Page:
VALDOSTA -- Paulette Luke was honored as Paramedic of the Year at an awards luncheon Thursday at Ryan's sponsored by the Valdosta Exchange Club. She was nominated by her peers based on attitude, leadership and job performance.

Luke said she was surprised when she got the call about the award. "When my chief called me Tuesday morning, I asked him if he had the wrong number," she said.

Luke said that she is only the second woman recognized for the award, and the first woman to be recognized in eight years since Paula Perdue won the award. The Exchange Club has done the nominations since 1977.

Luke wandered into the EMS field when her former sister-in-law talked her into accompanying her to Val-Tech's EMT training. Luke was an EMT for one year, then went back to school to train as a paramedic. She is currently training to become a registered nurse.

Luke said that she likes the job because she likes meeting new people, helping others and making a difference. She said that even when she gets a call at 3 a.m. to help someone, she treats the person no differently than if the call was made in the day.

In an emergency situation, Luke said that many people get scared for different reasons and it is her job to help calm people down and make them feel comfortable. Some of the injuries and situations she encounters in the field are broken bones, baby deliveries and code blue situations -- where a person stops breathing or the heart stops.

Luke said that paramedics or EMTs never really get desensitized, they just learn to deal with their emotions.

"While on the scene you concentrate on what you're doing and deal with your emotions later," she said. "These people depend on you, so you can't break down."

The EMS has a critical incident stress management team that can help EMTs and paramedics deal with the emotions they encounter. The team keeps tabs on situations personnel endure in the field and offer them emotional support.

Luke said that the most memorable moment she has had in the field is when she arrived on the scene after a baby was delivered and she got to cut the umbilical cord. A month before the delivery, she had transported the mother to a hospital in Macon. The mother was sent home and EMS helped deliver the baby at the mother's home.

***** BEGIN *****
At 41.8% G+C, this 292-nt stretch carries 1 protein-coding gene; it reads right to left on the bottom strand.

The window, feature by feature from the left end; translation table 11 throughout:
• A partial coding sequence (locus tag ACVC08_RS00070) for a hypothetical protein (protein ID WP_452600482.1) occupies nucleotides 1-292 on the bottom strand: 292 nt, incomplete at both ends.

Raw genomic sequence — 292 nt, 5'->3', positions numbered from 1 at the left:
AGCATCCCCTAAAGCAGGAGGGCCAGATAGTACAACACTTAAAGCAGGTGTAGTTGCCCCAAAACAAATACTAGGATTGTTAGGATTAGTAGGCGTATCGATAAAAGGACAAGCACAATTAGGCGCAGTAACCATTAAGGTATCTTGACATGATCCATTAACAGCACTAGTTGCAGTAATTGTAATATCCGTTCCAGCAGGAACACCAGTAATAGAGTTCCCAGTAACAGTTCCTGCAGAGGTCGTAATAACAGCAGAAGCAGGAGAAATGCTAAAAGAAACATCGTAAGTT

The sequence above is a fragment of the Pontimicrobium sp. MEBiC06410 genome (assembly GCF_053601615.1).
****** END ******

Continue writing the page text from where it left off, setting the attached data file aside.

Another time, at the first aid station at Wild Adventures, Luke took a man who was having heart trouble to the hospital. After the man was released, he came back to Wild Adventures and tracked her down to thank her.

Lowndes EMS personnel go through 40 hours of training biannually and receive four hours of review and testing in advanced cardiac life support biannually. Every year they go through a review and training with an officer.

EMS receives about 11,000 calls per year, including emergency and non-emergency calls. They receive about 25-26 calls daily.

Luke said that she has seen an increase in women joining the field since she started the job. Personnel consisted of about six women out of about 45-50 EMS staff when she started. Currently there are about nine to 10 women out of about 60 EMS personnel.

Luke is involved in the community as well. She does career day each year for Lowndes Middle School, and she teaches Boy Scouts Troop 415 first aid and CPR.

She said that in the future she is considering being a Life Flight nurse and using her nursing skills on the mission field.

Luke said that the hardest thing about her job when she first started was being away from home and getting used to the schedule and sleeping arrangements.

She works in 24 hour shifts and during this time personnel are allowed to sleep at certain times. She said that it was hard to sleep through the other station's emergency tones and to listen for her station's tones. Tones from all five squads are heard at all locations and ring the number of times that correlate with the station number.

Also at the awards luncheon Thursday, Brian Gay from the Georgia State Patrol presented the Trooper of the Year award to Master Trooper Jim Brown. Capt. Dwight Pete from the Lowndes County Sheriff's Department presented the Officer of the Year Award to Lt. Mark Elkins, and Cmdr. John Fason from the Valdosta Police Department presented the Officer of the Year Award to Sgt. Earl Durrance. All recipients received a plaque and a gift of $100.

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